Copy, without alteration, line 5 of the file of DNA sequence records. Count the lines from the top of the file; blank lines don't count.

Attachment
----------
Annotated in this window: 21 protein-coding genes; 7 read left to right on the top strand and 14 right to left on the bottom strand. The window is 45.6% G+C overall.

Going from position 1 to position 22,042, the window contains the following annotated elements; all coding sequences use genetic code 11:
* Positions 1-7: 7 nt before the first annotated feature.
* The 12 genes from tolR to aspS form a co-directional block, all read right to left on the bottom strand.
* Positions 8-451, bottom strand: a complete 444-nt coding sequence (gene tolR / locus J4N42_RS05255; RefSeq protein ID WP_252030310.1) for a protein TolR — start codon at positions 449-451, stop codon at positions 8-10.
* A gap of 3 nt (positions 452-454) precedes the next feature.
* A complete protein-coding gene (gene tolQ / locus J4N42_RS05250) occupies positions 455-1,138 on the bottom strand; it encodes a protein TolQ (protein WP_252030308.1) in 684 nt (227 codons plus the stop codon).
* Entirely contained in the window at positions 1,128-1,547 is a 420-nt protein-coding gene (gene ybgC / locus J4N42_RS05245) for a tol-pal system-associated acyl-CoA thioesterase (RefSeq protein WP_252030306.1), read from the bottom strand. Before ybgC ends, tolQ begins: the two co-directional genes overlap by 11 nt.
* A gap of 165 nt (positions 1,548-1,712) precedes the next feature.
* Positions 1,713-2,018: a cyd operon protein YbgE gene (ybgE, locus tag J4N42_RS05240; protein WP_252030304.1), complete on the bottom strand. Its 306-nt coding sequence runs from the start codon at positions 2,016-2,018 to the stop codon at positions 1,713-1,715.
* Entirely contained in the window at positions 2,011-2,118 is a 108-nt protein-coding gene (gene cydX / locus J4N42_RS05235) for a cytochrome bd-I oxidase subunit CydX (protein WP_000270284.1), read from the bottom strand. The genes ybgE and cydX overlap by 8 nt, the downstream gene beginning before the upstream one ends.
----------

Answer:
* Positions 8-451, bottom strand: a complete 444-nt coding sequence (gene tolR / locus J4N42_RS05255; RefSeq protein ID WP_252030310.1) for a protein TolR — start codon at positions 449-451, stop codon at positions 8-10.